A local radio station transmitter

A local radio station reported that their transmitter was suffering with low output, with alarm lights on, indicating a bad SWR reading. This is normally where the antenna is badly matched to the transmitter, causing a high degree of reflected power.

Upon having the transmitter on the bench, we found that there were several issues. The last problem was that the output stage seemed to be damaged as even with a dummy load matched to the transmitter, power was low and certain parts of the antenna tuning circuit was running hot. Eventually we found that the coax cable from the final power stage to the antenna socket was faulty. This was caused by the original fault with the antenna. The coax link had overheated and became resistive leaky. Amazing the output stage transistors did not fail. A testament to the Broadcast Warehouse design!

With the transmitter now working well, attention turned to the antenna. A Sirio wideband antenna. Very simple in construction. However a design flaw. The outside case which is the main radiator is connected to the RF feed by one small screw. The case is aluminum, the screw is stainless steel, the RF feed made of brass. So, dissimilar metals, RF current and rain cause corrosion. This deal with and all wal well.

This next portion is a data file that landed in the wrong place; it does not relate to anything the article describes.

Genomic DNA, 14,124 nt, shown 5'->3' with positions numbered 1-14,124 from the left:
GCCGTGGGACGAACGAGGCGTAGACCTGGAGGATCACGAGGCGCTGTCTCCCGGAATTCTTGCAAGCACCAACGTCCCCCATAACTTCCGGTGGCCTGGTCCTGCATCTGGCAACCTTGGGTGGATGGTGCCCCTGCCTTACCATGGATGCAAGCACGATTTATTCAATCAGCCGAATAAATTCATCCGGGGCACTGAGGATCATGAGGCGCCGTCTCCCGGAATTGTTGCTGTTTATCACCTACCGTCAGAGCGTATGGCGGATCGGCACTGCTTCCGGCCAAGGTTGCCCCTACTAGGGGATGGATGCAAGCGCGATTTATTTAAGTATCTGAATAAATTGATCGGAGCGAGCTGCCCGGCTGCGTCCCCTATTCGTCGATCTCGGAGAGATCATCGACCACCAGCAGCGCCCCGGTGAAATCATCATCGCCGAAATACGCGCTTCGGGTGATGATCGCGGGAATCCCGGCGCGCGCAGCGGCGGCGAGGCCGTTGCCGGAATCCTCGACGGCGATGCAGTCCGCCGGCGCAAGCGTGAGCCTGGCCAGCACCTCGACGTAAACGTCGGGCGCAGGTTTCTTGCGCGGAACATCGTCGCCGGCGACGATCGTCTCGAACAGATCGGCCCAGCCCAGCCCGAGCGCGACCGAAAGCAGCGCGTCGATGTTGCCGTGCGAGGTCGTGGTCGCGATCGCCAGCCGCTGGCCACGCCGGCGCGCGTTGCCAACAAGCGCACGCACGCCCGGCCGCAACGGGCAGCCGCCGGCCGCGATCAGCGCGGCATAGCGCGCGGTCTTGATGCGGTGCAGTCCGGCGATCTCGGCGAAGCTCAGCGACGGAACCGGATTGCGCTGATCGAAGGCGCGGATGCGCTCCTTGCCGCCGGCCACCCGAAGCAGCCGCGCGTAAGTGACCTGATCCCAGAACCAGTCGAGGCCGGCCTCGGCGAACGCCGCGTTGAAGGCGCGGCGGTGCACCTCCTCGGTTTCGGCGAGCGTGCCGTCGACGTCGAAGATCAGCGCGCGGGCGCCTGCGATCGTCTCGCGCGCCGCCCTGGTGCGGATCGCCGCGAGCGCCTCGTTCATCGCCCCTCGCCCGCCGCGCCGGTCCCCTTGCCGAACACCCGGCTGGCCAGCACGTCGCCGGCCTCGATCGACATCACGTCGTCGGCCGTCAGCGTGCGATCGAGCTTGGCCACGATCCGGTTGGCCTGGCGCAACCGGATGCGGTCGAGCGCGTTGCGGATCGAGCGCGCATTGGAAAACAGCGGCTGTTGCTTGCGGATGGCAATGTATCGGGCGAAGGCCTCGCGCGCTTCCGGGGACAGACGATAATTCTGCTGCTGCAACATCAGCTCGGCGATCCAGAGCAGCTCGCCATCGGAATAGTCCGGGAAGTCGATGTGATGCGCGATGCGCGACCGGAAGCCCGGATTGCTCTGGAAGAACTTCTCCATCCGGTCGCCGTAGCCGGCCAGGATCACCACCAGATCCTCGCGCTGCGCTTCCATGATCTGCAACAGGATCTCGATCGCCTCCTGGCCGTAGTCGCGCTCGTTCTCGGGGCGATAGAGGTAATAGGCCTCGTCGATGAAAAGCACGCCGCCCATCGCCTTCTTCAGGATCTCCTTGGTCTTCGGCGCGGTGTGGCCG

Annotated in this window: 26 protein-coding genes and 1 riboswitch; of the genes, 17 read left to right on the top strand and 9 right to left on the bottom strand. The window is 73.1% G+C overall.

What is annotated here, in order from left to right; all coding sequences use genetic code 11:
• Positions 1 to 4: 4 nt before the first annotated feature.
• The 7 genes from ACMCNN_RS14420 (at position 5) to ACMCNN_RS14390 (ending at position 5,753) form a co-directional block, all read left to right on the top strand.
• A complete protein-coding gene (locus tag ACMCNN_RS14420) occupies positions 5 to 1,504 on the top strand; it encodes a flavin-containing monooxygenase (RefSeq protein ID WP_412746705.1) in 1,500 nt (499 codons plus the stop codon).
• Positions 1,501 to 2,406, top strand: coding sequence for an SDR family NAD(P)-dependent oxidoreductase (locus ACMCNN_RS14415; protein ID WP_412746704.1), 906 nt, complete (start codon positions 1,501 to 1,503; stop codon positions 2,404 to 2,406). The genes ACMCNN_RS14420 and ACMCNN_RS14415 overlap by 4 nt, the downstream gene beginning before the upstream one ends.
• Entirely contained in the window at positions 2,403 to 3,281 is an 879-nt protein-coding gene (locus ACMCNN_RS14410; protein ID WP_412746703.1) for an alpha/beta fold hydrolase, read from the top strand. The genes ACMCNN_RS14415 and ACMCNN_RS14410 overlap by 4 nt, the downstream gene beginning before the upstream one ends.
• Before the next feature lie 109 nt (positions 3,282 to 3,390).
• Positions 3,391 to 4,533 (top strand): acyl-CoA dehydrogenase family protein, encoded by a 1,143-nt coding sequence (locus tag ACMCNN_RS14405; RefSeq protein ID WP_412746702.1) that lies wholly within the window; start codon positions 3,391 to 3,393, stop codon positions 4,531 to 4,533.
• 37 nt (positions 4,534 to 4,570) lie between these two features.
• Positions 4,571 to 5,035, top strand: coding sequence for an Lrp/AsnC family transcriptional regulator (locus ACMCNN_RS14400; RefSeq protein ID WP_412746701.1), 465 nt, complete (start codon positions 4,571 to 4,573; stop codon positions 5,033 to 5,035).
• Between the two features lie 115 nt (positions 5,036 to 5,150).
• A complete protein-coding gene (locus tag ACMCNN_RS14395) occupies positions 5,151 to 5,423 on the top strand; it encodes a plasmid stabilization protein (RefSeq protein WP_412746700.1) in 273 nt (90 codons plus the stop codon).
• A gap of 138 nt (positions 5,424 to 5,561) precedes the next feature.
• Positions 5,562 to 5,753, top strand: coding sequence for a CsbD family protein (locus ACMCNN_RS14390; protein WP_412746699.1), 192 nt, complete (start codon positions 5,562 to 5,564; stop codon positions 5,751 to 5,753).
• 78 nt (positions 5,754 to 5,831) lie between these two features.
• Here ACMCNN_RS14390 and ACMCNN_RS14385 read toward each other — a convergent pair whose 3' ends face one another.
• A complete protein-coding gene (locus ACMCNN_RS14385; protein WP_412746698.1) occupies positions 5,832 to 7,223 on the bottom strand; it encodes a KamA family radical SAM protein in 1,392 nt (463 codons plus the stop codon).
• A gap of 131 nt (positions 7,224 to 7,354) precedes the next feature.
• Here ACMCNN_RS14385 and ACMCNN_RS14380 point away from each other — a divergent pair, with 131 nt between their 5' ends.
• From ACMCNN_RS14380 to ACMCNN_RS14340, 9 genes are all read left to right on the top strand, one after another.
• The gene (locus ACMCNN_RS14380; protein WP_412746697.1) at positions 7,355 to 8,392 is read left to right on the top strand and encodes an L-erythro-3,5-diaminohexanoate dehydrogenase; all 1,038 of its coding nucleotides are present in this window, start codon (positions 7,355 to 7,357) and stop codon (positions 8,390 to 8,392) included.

This large SBS radio transmitter was being used as a repeater for a station north of Almeria. Output was low and things generally rather sad. Upon inspection, many dry joints around the power supply were found along with failing capacitors. The main issue was that the combiner section, the transmitter having 4 separate power stages, had bad or open circuit connections and damaged components. Not the easiest of machines to work on. Eventually all sorted.

Staging the new transmitter for an upgrade to Smooth FM radio station here is Spain. The existing 500Watt ELENOS transmitter will be refurbished and installed a s a repeater elsewhere. The new transmitter, a PCS Cybermax 1000 Watt should provide a litte extra coverage, filling some of the dead spots.

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